Once solid routines have been created for the trivial aspects of your life, you are free to concentrate on the bigger decisions and more important work you are required to do. However, this can lead to yet more inertia. Getting started on a project, where to go next with a piece of work, what project to do, what is the best action to take are all decisions that crop up and hamper our progress when conducting our work.

The trick is the Act – Feedback – Tweak loop. Deciding what to do and playing over what will happen in your head over and over again is a pointless activity. Your brain is capable of decisions rooted in your own experience. You are only able to process information framed within what you already know. This means that any action is processed through a lens of experience. Trouble is, you may not have the experience to know how something will fully play out to make a good decision on what to do.

This is where action – feedback – tweak can help. The first step is to take some action. Just do something. It could be the complete wrong thing to do, but you will not know until you get started and cracking. Once you have done something, you will have some feedback to analyse – what was the consequence of your action? Evaluate the effectiveness of the decision you have just made, see what outcome it has had in relation to your desired outcome. Then tweak. Vary your action in response to the feedback you get – it may be that you carry on doing what you are doing, or it may be a complete about turn and the commencement of something completely different. You will, however by action, developed some primary experience to help you answer the problem you are faced with. Your second action should be more effective than your first.

By following this method, you will eventually converge upon your best method. When mixing together dance music records, you have to get the tempo of both tracks to be the same. This is called beat matching. The way to do this is to first play both tracks and determine what pace the second track is in relation to the first. If it is too slow, you speed up drastically until it catches up and then exceeds the first track, once it is faster, you then slow down, but less drastically slow than it first started. Once slower, you then speed up again, but this time less than you did initially. You repeat this process in a zig zag fast-slow fashion gradually making smaller adjustments until you converge upon the right tempo.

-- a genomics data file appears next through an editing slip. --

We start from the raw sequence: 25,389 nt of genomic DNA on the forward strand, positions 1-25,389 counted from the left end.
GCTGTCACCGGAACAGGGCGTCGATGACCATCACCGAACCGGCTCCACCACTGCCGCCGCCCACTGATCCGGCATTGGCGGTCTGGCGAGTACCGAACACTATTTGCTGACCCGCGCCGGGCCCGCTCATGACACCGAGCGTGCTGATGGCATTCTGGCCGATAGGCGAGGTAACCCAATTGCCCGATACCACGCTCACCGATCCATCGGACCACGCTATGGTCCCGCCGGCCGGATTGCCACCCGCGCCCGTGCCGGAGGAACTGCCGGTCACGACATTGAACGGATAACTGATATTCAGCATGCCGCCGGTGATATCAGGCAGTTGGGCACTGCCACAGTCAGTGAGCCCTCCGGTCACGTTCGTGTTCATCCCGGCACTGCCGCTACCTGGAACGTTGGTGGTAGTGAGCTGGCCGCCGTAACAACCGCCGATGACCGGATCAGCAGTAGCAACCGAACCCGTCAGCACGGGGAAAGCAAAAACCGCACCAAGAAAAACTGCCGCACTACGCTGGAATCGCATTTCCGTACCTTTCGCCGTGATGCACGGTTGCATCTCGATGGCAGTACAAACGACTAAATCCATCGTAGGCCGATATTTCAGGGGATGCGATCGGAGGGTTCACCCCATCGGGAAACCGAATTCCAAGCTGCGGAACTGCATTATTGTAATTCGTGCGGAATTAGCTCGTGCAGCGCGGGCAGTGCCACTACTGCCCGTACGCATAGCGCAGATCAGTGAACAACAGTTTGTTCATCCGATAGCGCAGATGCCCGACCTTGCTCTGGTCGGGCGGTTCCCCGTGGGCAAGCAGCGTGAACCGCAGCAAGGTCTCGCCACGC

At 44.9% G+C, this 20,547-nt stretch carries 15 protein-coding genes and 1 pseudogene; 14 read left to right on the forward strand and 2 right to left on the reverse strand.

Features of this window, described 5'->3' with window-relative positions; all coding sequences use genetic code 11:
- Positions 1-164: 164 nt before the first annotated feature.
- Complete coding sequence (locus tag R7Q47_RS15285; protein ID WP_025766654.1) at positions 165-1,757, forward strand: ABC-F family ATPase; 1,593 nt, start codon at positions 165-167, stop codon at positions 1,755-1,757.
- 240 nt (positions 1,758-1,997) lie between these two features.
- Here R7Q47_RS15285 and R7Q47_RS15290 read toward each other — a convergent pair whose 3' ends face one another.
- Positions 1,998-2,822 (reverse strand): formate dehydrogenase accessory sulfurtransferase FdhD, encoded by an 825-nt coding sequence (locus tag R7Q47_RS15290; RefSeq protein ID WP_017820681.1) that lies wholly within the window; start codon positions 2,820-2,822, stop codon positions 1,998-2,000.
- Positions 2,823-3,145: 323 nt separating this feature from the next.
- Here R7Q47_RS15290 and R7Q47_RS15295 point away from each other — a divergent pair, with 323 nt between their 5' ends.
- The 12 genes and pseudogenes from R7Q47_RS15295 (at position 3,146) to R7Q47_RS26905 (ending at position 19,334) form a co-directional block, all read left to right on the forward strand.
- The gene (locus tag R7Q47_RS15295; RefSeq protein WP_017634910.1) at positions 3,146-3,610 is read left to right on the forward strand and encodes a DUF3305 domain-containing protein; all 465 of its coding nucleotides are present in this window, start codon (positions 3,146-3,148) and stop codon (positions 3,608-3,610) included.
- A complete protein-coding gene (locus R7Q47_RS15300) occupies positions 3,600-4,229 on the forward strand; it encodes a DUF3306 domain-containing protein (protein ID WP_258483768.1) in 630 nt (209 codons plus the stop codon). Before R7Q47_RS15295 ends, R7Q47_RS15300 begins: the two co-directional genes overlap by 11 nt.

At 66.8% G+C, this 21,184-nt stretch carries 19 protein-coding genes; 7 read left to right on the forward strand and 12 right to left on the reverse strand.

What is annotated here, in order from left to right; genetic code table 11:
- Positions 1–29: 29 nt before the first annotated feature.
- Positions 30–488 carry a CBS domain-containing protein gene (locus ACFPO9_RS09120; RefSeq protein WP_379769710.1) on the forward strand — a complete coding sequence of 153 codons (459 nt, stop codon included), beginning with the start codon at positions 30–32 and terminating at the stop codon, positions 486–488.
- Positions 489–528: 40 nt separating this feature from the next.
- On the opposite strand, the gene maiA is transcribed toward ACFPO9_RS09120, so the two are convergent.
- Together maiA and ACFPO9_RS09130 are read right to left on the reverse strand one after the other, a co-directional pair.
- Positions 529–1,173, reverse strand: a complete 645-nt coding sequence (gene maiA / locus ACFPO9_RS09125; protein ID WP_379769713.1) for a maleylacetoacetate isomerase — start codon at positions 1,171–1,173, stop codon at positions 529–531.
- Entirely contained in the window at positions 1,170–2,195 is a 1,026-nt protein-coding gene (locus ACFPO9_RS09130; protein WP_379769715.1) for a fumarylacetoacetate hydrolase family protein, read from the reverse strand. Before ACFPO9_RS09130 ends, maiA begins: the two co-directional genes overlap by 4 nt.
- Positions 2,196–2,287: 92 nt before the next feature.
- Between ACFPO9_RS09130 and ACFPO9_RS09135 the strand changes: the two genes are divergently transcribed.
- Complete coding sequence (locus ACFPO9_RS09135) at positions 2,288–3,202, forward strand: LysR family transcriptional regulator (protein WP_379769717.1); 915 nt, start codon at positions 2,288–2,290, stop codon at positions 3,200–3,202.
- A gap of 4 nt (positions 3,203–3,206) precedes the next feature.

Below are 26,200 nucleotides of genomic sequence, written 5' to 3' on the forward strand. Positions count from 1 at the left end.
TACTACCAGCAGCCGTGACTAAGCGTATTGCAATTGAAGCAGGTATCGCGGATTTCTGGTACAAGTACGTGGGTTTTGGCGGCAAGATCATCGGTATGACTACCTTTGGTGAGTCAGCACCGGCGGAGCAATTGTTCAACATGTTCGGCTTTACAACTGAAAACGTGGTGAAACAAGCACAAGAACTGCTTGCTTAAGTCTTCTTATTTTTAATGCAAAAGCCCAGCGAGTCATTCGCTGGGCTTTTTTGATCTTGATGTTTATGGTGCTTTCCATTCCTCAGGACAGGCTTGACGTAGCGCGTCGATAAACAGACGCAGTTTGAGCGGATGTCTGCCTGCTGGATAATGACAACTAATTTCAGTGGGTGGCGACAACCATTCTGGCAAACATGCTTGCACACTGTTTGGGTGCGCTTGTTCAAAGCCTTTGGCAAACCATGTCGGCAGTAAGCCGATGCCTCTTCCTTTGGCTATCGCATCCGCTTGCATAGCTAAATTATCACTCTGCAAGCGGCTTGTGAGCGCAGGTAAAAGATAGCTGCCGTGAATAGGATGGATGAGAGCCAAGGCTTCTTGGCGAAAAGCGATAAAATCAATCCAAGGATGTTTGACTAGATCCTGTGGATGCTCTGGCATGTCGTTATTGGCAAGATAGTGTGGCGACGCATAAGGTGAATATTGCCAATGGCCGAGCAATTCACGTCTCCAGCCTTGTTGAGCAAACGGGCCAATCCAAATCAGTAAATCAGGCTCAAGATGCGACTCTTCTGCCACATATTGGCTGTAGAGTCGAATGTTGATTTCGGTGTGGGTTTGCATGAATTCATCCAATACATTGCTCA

This analogy can be extended to all of your important decisions – you eventually converge upon the right action by making ball park guesses at the correct action initially. A darts player with two darts in his pocket and aiming for a final double, will first throw a rough marker dart to get the fee of how he needs to throw the next one. By doing this, he will have generated feedback about how to throw the next dart. Your first action should be your marker, the thing you do to get feedback so you can make your subsequent actions more refined.

Your first action may prove to be a complete failure. So what. Use the information of failure wisely and tweak your future actions to be better. Failure is the best thing in the world if you learn from it – it is the foolish man who does the same thing over and over again and expects different results  – I think Einstein said that, and he knew a thing or two.

A jet plane spends 90% of the time off course. It makes incremental adjustments to find it way to its end destination. Be like the jet plane, just get started and then adjust your way to your goal. Implore yourself to be a person of activity. Just do something. Internalise this phrase and live by it. Action far outweighs planning, but only if coupled with evaluation and adjustment. Get into the habit, and see your productivity soar.

About Phillip Hayes

Co Founder and CEO of @kloodleUK, the social network for student employability and careers. Part time Matthew Hayden mimic. I am passionate about making a dent in education by embedding employers and employability.

Entries by Phillip Hayes